By Staff Contributor.
Low power, but large fun, it’s a simple philosophy that makes the average automotive enthusiast a happy puppy. Put an engine up front, attach a manual gearbox to it, and then send all of the power being produced out to the rear wheels. Sounds easy, right? Well, machines like that are either expensive or more and more rare. Still, a few automakers have stuck to their guns, and a few others are returning to them.
Case-in-point is the Scion FR-S. This is a car that brings a bit of the classic sporty Toyota heritage back to life. Remember when the Celica was cool? Remember how amazing the Supra was (and even still is)? Go back even further and you’ll wind up at the 2000GT, a car cool enough for James Bond himself.
One company that hasn’t gone away from this ethos of fun, however, is Mazda. This plucky automaker has been churning out the MX-5, AKA the Miata, for decades now and the formula remains the same. Take Japanese reliability and pair it with the mentality of classic British motoring. Voila! Instant automotive legend status.
Let’s figure out which represents the best bang for your buck though, because there’s a bit of a price difference. The MX-5 has been in this game longer, comes with a droppable top, and personifies the term “driver’s car”. I think you can imagine that this will be the more expensive one of the pair, and you’re right. Sure it starts in the high 20,000 range but you’ll soon wind up above 30,000 once you tick a few boxes off the options list. The Scion, on the other hand, has a bit more of a bland interior but does offer a bigger trunk and an actual back seat for folks who better be the opposite of tall. It’s more of a parcel shelf with seat belts but it’s more than the 2013 Mazda MX-5 offers. Additionally, the 2013 Scion FR-S can be yours for a price tag placed right in the mid-$20,000 range.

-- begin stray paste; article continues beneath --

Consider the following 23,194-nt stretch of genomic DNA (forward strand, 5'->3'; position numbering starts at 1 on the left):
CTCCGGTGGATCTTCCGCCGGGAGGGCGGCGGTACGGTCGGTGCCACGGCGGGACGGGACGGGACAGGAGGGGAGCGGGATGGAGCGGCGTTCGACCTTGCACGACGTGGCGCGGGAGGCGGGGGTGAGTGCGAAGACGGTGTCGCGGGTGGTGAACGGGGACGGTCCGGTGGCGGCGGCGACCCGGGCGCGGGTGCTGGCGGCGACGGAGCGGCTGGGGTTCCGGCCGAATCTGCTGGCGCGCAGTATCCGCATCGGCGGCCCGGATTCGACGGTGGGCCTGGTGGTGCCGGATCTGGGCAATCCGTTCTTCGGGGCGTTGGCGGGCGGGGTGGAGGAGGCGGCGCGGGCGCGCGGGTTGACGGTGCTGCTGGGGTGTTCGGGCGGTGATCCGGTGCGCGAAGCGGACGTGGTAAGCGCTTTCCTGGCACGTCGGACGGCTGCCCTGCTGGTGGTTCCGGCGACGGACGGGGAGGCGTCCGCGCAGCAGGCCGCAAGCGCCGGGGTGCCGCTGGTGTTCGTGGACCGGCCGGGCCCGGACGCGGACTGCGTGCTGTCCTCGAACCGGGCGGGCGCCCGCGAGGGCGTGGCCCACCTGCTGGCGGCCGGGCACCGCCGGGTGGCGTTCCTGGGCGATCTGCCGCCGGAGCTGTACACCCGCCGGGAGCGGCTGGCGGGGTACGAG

The real key to deciding, which is the driver’s car king comes down to one thing… um, how it drives. All of the television commercials and salty automotive journalists will tell you that the FR-S is a drift car king. It can be if you rev its brains out and drive at 11/10ths. When driving in a normal enthusiastic manner, however, it’s a brilliant machine that devours any canyon road or track. It is, as you may have heard, a bit down on power and you’ll lose to lesser machines on straightaways. In the curves though, it’s a dream machine.
Let’s get to the real winner here though, because this one was nearly over before it started. Yes it costs more, yes it’s more cramped inside, and yes it remains the greatest driver’s car situated on the good side of $35,000. The handling is downright telepathic, the brakes haul in speed effortlessly and the wail of the engine brings brains back to the era of carbureted twin-cam screamers. Save up the extra pennies kids, and get yourself the real king; the Mazda MX-5.